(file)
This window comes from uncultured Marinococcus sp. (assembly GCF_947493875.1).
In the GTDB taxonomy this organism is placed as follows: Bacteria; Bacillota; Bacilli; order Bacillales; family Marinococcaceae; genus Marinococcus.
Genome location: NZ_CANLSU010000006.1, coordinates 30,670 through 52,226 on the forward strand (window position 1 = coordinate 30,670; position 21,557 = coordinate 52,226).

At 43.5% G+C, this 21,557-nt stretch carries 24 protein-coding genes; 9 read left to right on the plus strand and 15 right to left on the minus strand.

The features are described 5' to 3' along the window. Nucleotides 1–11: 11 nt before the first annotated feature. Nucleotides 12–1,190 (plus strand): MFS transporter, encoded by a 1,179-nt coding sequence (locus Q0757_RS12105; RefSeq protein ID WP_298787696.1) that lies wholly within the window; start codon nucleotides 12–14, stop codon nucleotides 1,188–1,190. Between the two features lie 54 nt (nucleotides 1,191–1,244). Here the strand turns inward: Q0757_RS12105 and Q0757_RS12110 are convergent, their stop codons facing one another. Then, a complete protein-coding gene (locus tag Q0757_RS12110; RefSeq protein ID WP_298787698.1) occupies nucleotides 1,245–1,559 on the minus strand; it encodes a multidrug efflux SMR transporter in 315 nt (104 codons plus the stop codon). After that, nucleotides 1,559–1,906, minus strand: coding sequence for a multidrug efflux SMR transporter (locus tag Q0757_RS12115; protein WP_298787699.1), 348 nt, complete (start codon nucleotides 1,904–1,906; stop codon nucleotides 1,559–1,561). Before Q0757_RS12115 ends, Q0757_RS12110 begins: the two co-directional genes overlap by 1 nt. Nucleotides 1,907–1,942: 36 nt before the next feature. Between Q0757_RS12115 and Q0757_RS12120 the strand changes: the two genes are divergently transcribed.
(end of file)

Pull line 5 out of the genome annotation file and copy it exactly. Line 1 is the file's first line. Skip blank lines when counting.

The features are described 5' to 3' along the window. Nucleotides 1–11: 11 nt before the first annotated feature. Nucleotides 12–1,190 (plus strand): MFS transporter, encoded by a 1,179-nt coding sequence (locus Q0757_RS12105; RefSeq protein ID WP_298787696.1) that lies wholly within the window; start codon nucleotides 12–14, stop codon nucleotides 1,188–1,190. Between the two features lie 54 nt (nucleotides 1,191–1,244). Here the strand turns inward: Q0757_RS12105 and Q0757_RS12110 are convergent, their stop codons facing one another. Then, a complete protein-coding gene (locus tag Q0757_RS12110; RefSeq protein ID WP_298787698.1) occupies nucleotides 1,245–1,559 on the minus strand; it encodes a multidrug efflux SMR transporter in 315 nt (104 codons plus the stop codon). After that, nucleotides 1,559–1,906, minus strand: coding sequence for a multidrug efflux SMR transporter (locus tag Q0757_RS12115; protein WP_298787699.1), 348 nt, complete (start codon nucleotides 1,904–1,906; stop codon nucleotides 1,559–1,561). Before Q0757_RS12115 ends, Q0757_RS12110 begins: the two co-directional genes overlap by 1 nt. Nucleotides 1,907–1,942: 36 nt before the next feature. Between Q0757_RS12115 and Q0757_RS12120 the strand changes: the two genes are divergently transcribed.